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is there a requirement to wear Gi and Hakama?

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  • is there a requirement to wear Gi and Hakama?

    I've only been to one practice so far and my gi and Hakama have already arrived in mail, and i was wondering if i can just start wearing it to practice... is there some kind of basic requirement required? The practice is in eight hours, i'd be really happy if someone can reply before then.... thanks!

  • #2
    The best policy is to ask your instructor. I prefer to have a beginner practice in gym clothing (sweats, etc.) because a hakama makes it too difficult to see the student's feet.

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    • #3
      ^ oh, i see... yeah that makes sense. I guess i'll just go in gym cloth today and ask my sensei before wearing it to the dojo. Thank You!

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      • #4
        Most people say we wait to make teaching footwork easier, and I'm sure that's the big part of it, but anectdotally my opinion is that there is another good reason to wait as a beginner: it is a nice sense of accomplishment -- a nice benchmark in your development -- to feel like you have improved enough to wear the wears. (It also helps people know how beginner you are; i.e., how much to expect for warm up, line up, etc.).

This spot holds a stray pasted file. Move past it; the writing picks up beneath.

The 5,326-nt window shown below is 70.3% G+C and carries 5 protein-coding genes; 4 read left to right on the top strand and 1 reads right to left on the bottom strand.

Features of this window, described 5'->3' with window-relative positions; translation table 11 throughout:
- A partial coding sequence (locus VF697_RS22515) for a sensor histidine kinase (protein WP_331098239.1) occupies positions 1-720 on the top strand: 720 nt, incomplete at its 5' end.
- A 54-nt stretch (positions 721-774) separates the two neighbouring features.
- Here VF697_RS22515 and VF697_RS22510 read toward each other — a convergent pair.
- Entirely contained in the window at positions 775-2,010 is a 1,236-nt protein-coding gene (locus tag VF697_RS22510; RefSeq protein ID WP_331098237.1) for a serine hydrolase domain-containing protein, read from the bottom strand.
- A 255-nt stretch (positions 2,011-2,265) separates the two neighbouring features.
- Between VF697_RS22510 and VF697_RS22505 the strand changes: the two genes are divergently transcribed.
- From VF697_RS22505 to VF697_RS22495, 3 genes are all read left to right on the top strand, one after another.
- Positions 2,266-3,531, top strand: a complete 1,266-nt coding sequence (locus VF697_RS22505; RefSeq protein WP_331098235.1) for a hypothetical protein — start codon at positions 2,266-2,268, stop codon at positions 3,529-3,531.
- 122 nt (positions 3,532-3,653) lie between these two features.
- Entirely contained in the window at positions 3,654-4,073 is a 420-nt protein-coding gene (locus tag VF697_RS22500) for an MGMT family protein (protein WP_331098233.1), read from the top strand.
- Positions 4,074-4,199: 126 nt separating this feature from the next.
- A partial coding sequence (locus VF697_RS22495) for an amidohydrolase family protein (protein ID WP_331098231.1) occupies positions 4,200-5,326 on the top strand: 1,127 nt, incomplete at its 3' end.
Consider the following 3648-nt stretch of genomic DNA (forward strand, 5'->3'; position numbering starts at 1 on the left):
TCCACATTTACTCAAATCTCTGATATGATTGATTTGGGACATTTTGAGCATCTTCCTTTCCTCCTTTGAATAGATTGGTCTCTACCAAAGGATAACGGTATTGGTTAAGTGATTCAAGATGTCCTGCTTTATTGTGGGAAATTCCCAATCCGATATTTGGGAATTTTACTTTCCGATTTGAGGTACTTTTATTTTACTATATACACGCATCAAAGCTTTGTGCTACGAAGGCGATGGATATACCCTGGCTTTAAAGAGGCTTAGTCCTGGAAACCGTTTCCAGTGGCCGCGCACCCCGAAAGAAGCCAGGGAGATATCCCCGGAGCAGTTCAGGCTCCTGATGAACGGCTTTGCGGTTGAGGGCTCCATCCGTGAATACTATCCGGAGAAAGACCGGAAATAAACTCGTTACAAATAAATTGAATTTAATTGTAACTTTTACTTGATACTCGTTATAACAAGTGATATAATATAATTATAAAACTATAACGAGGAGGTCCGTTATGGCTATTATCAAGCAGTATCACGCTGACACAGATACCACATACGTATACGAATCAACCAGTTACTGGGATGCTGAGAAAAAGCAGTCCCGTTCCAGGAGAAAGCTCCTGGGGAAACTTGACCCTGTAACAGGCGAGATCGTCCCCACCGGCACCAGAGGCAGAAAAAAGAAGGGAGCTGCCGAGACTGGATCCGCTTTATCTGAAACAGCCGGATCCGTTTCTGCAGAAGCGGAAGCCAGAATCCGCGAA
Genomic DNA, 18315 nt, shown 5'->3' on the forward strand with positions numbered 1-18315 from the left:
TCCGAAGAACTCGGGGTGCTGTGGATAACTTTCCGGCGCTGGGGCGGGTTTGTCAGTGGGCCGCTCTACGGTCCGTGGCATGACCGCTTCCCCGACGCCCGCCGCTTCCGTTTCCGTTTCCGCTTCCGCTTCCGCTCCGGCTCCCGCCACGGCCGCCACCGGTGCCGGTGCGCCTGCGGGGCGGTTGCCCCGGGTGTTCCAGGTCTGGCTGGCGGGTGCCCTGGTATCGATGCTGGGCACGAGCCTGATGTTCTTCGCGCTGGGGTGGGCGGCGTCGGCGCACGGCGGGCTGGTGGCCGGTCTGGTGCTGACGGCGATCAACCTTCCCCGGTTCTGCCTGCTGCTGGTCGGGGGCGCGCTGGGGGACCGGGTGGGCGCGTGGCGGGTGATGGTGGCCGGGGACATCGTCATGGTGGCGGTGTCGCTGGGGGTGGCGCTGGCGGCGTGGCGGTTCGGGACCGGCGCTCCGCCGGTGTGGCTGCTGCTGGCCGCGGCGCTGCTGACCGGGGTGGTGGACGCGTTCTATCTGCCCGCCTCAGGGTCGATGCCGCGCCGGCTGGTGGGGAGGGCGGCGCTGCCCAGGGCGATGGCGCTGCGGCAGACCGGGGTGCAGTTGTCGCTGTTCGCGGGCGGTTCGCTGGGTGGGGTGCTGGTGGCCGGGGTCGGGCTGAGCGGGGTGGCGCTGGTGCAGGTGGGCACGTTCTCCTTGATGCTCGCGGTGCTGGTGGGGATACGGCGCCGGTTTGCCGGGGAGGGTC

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        • #5
          Always ask first. Don't acquire anything - shinai, clothing, bogu, etc. - without sensei's advice and consent.

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          • #6
            Aside from the idea of not wearing gi and hakama so its easier to observe footwork it also helps cut down on your startup costs. Better to use gym clothes and make sure you enjoy what you are doing enough to lay out another hundred bucks.

            Not to mention that once you put that stuff on you will be a lot warmer!

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            • #7
              Best is to wait for your sensei to tell you to get gear. Some dojo's order gear a few times a year so they get discounts and that way it can add up.

              The other important reasons have already been mentioned.

              What kind of gi and hakama did you get?

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              • #8
                We have people that have been with our dojo for more than a year and are still not kendogi. (mostly because they skip weeks at a time of practice), but point being second practice is probably way to soon.

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                • #9
                  Originally posted by jjcruiser View Post
                  Most people say we wait to make teaching footwork easier, and I'm sure that's the big part of it, but anectdotally my opinion is that there is another good reason to wait as a beginner: it is a nice sense of accomplishment -- a nice benchmark in your development -- to feel like you have improved enough to wear the wears. (It also helps people know how beginner you are; i.e., how much to expect for warm up, line up, etc.).